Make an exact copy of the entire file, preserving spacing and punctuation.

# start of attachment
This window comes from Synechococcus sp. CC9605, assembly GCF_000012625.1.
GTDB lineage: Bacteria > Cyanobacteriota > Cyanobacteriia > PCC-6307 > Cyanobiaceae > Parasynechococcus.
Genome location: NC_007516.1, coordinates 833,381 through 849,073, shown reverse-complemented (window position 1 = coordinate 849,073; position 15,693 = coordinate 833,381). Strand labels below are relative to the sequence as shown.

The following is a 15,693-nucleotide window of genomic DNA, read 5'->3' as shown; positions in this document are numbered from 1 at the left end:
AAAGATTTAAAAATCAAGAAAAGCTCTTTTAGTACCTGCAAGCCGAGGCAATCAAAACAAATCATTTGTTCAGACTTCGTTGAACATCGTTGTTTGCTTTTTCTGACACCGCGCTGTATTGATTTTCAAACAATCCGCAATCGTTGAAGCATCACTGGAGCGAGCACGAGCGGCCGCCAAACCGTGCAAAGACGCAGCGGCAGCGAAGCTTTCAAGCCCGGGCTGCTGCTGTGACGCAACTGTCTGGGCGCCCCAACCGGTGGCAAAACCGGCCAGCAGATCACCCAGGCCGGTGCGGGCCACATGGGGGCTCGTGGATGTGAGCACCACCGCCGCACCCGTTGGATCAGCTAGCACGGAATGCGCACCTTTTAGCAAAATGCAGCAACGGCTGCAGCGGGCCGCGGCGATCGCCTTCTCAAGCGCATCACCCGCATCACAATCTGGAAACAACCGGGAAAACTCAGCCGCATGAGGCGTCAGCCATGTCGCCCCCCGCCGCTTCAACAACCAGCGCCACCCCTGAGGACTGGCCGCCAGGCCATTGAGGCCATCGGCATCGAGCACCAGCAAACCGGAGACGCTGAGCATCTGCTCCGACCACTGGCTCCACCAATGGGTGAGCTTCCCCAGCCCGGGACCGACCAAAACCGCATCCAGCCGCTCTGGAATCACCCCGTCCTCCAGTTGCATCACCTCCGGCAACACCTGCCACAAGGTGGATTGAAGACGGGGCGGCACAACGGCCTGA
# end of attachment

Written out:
This window comes from Synechococcus sp. CC9605, assembly GCF_000012625.1.
GTDB lineage: Bacteria > Cyanobacteriota > Cyanobacteriia > PCC-6307 > Cyanobiaceae > Parasynechococcus.
Genome location: NC_007516.1, coordinates 833,381 through 849,073, shown reverse-complemented (window position 1 = coordinate 849,073; position 15,693 = coordinate 833,381). Strand labels below are relative to the sequence as shown.

The following is a 15,693-nucleotide window of genomic DNA, read 5'->3' as shown; positions in this document are numbered from 1 at the left end:
AAAGATTTAAAAATCAAGAAAAGCTCTTTTAGTACCTGCAAGCCGAGGCAATCAAAACAAATCATTTGTTCAGACTTCGTTGAACATCGTTGTTTGCTTTTTCTGACACCGCGCTGTATTGATTTTCAAACAATCCGCAATCGTTGAAGCATCACTGGAGCGAGCACGAGCGGCCGCCAAACCGTGCAAAGACGCAGCGGCAGCGAAGCTTTCAAGCCCGGGCTGCTGCTGTGACGCAACTGTCTGGGCGCCCCAACCGGTGGCAAAACCGGCCAGCAGATCACCCAGGCCGGTGCGGGCCACATGGGGGCTCGTGGATGTGAGCACCACCGCCGCACCCGTTGGATCAGCTAGCACGGAATGCGCACCTTTTAGCAAAATGCAGCAACGGCTGCAGCGGGCCGCGGCGATCGCCTTCTCAAGCGCATCACCCGCATCACAATCTGGAAACAACCGGGAAAACTCAGCCGCATGAGGCGTCAGCCATGTCGCCCCCCGCCGCTTCAACAACCAGCGCCACCCCTGAGGACTGGCCGCCAGGCCATTGAGGCCATCGGCATCGAGCACCAGCAAACCGGAGACGCTGAGCATCTGCTCCGACCACTGGCTCCACCAATGGGTGAGCTTCCCCAGCCCGGGACCGACCAAAACCGCATCCAGCCGCTCTGGAATCACCCCGTCCTCCAGTTGCATCACCTCCGGCAACACCTGCCACAAGGTGGATTGAAGACGGGGCGGCACAACGGCCTGA